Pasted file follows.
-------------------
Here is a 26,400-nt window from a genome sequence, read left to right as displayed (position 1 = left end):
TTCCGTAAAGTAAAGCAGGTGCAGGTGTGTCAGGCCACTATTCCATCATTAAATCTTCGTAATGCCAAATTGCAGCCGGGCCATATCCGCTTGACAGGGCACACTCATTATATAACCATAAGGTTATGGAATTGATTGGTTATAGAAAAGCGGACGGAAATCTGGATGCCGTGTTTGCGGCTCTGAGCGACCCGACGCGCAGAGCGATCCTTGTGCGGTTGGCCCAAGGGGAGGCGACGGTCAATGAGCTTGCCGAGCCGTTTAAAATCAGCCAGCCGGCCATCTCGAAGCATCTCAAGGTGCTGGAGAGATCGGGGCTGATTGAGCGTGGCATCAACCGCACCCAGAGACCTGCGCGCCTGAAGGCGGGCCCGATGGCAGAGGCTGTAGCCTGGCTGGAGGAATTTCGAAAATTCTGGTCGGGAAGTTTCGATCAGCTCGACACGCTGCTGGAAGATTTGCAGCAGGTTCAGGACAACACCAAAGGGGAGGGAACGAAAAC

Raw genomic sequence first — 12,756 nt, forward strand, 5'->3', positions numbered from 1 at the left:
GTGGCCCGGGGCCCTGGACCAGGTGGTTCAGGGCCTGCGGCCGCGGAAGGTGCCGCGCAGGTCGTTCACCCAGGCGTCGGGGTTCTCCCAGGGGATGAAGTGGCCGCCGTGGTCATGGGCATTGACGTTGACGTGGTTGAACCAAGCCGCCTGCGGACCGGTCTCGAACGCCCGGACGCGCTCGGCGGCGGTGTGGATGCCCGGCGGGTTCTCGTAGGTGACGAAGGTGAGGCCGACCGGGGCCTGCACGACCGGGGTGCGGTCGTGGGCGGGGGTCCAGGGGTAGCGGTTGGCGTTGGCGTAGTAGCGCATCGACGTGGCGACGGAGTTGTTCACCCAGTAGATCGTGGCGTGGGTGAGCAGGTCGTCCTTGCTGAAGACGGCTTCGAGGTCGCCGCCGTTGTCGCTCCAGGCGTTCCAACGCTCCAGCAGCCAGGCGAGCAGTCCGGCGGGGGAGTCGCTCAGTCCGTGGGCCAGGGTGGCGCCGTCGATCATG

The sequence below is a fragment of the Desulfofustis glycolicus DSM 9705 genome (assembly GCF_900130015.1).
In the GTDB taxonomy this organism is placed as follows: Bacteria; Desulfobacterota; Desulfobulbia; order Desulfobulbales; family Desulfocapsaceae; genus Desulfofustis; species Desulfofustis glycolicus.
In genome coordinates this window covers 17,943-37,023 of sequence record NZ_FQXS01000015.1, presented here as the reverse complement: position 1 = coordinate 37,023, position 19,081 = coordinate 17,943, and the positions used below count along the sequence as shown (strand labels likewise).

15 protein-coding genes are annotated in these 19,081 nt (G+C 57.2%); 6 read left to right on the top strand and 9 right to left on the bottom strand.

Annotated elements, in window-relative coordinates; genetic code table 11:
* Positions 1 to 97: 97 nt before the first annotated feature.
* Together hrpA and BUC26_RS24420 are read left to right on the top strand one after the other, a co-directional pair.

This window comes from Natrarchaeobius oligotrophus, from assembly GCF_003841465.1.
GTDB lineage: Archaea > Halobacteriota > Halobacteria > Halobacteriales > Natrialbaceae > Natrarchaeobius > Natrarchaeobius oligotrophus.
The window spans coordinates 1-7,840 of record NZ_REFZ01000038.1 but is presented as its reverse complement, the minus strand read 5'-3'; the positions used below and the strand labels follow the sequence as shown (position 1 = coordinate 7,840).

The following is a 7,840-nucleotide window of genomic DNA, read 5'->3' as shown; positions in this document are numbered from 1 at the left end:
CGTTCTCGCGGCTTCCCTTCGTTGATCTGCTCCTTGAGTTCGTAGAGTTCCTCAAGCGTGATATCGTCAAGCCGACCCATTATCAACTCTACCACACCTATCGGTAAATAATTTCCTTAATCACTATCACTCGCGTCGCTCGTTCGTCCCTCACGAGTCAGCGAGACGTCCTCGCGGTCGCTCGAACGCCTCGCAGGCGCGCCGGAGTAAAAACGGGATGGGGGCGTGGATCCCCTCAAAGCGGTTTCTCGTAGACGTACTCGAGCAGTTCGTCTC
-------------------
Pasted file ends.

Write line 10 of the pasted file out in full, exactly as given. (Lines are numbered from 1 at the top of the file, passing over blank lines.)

* Positions 1 to 97: 97 nt before the first annotated feature.